Visitors tour the Southend Tiny House Village

Southend Tiny House Village Opens to Provide Shelter for Homeless

by Sarah Goh

On Thursday, May 5, the Southend Tiny House Village welcomed community leaders, volunteers, and advocates for its long-awaited grand opening. Located in South Seattle and a one-minute walk away from the Rainier Beach light rail station, the village will provide shelter and safety to an estimated 60 people. With a $250,000 grant from Lucky Seven Foundation and an additional $500,000 from King County Regional Homelessness Authority, Southend Village will officially open next Tuesday with residents moving in. 

Each of the 40 tiny houses is 8 feet by 12 feet and fully furnished with insulation and a locking door. The village itself has 24/7 staffing and communal services, such as a kitchen, bathrooms, showers, laundry, and shared gathering spaces. Security offices along with a surrounding cedar fence are implemented for safety and emergencies. 

The Low Income Housing Institute (LIHI) will oversee the village in partnership with Truevine of Holiness Missionary Baptist Church. 

“Too many people are sleeping outdoors in the cold and rain. We are glad that Southend Village will keep 60 more people safe and warm,” said Sharon Lee, LIHI executive director, in a press release. “Tiny houses save lives.”

A view of several tiny homes in the Southend Tiny House Village
On-site case managers will help transition residents from tiny homes to permanent housing. (Photo: Phil Manzano)

Along with LIHI and Truevine, the Refugee Women’s Alliance (ReWA) is a key partner in the Southend Village. In the past, ReWA has been a partner of LIHI on multiple sites, providing services such as early learning and child care. ReWA will be providing case management and behavioral health services in the Southend Village. 

On-site case managers will help with services like employment and health care to transition villagers from their tiny houses to permanent housing. There are over 3,000 units of LIHI permanent housing that case managers will have a direct pipeline to. 

“We’re here to provide self-sufficiency and advocacy,” Susan Lee from ReWA said. 

ReWA will also bring eight of its services to the Southend location, including services that help with domestic violence, family empowerment, citizenship classes, and job referrals. 

Other attendees and leaders of the community included City Councilmember Andrew Lewis (chair of the Public Assets and Homelessness Committee) and Evelyn Chow, a representative from the office of City Councilmember Tammy Morales. 

Lewis originally partnered with LIHI to start the initiative “It Takes a Village” to expand the number of tiny houses in Seattle. Their goal was to raise private and public money while reaching out to people willing to use their private lots for tiny houses. Their call to action was answered, and with the help of volunteers and local organizations, Southend Village came together.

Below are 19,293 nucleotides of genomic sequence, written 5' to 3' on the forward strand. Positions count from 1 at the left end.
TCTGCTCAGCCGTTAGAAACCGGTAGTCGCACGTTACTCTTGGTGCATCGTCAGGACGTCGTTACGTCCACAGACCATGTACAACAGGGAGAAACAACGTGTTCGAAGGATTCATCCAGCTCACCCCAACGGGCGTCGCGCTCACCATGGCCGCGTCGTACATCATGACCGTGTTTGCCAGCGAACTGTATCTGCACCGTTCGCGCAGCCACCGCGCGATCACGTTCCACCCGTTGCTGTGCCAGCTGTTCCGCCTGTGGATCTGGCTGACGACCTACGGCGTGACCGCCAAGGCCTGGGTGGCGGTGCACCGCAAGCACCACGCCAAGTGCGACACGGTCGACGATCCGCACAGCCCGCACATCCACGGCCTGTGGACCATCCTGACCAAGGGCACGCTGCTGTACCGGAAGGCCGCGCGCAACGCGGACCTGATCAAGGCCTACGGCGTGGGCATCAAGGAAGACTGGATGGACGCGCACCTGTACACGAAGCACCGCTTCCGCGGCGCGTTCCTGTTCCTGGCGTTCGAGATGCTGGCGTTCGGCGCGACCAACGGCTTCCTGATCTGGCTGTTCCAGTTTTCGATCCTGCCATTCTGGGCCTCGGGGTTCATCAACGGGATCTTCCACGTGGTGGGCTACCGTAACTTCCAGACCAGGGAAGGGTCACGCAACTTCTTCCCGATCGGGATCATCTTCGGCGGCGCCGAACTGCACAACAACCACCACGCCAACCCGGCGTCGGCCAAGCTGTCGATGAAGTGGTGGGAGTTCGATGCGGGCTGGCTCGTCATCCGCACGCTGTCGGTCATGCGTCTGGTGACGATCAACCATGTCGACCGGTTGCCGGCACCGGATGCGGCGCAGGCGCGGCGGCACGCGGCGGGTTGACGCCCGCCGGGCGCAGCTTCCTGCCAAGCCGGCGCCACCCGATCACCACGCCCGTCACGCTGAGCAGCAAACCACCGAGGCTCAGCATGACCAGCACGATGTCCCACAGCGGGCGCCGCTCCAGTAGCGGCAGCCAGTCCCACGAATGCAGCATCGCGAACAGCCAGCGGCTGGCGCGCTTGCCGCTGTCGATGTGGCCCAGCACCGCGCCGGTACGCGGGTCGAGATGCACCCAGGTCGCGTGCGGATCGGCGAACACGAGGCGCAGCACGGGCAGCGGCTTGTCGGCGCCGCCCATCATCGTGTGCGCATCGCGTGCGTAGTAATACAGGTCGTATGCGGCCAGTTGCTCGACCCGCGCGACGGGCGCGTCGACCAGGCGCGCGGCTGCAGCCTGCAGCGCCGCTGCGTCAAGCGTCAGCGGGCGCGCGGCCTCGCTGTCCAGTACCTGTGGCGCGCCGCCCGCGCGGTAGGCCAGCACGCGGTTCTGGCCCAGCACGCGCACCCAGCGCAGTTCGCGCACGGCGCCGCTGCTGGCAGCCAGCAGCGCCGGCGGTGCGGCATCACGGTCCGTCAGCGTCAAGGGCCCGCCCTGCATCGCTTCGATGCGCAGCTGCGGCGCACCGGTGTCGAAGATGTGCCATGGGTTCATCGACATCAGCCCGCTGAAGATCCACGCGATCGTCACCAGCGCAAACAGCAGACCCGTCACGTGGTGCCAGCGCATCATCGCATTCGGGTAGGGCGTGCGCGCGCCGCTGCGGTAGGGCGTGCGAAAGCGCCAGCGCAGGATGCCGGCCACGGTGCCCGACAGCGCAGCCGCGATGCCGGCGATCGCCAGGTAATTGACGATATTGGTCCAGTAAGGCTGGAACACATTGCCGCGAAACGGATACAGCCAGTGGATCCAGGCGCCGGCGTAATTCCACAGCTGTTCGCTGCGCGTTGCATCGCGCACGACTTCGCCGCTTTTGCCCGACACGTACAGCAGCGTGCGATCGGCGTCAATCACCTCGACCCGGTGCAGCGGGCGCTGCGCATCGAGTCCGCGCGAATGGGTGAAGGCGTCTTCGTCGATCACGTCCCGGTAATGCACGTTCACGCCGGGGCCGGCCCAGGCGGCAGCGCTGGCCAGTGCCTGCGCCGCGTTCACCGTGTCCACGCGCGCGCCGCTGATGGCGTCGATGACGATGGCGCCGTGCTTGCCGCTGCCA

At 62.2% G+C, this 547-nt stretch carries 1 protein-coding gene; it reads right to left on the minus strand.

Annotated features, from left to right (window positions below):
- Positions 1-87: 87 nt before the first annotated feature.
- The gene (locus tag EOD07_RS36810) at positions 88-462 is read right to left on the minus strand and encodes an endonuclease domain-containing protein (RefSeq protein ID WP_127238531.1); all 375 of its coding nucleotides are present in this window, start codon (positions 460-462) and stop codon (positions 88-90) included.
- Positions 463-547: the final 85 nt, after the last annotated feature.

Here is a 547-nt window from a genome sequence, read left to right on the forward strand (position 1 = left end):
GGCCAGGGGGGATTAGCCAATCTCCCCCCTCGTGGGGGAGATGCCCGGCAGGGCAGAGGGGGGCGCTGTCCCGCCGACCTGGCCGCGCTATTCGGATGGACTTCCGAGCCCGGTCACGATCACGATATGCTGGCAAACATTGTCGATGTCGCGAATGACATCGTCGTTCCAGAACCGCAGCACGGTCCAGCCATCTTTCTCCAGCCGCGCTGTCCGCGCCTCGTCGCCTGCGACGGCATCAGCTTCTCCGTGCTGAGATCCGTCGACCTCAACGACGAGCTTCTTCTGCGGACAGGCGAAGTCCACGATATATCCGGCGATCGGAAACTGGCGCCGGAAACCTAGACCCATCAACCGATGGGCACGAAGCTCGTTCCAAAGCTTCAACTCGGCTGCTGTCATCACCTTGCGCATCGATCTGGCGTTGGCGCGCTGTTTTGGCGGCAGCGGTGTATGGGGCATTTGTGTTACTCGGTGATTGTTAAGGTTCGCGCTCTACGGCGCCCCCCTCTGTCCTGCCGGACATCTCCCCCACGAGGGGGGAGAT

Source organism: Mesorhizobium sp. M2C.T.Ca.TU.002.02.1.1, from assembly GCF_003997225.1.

“This project is the people of Seattle coming together and saying we are not letting our neighbors live in tents anymore, we are letting them live with dignity,” Lewis said. “And that is what we are celebrating today.” 

For one speaker and attendee, Tracy Williams, the Southend Village is a symbol of new beginnings and a reminder of her own story with tiny houses. Williams moved into the Yesler Tiny House Village, True Hope Village, in January 2020. 

“Being in a tiny house gave me the opportunity to get back on my feet,” Williams said, “because when you’re out on the streets, you can’t take care of your mental health or anything else.” 

Williams says her Tiny House Village helped her find permanent housing and employment. Williams says she never imagined herself moving into a new building, and now appreciates tiny houses for their ability to help others like herself. Today, she works with LIHI helping others find a home and services in tiny house communities. 

“When I moved into a tiny house, I didn’t love or care about myself,” Williams said, “and now I love the person that I am today.”

Sarah Goh is a Singaporean American journalist who is also a medical student at WSU College of Medicine. At the intersection of community, science, and humanities, she hopes to elevate marginalized voices and explore the overlooked and unexpected through her writing. Find her at or on Twitter @sarahsgoh.

📸 Featured Image: Visitors tour the Southend Tiny House Village, 9109 Martin Luther King Jr. Way South, near the Rainier Beach light rail station. (Photo: Phil Manzano)

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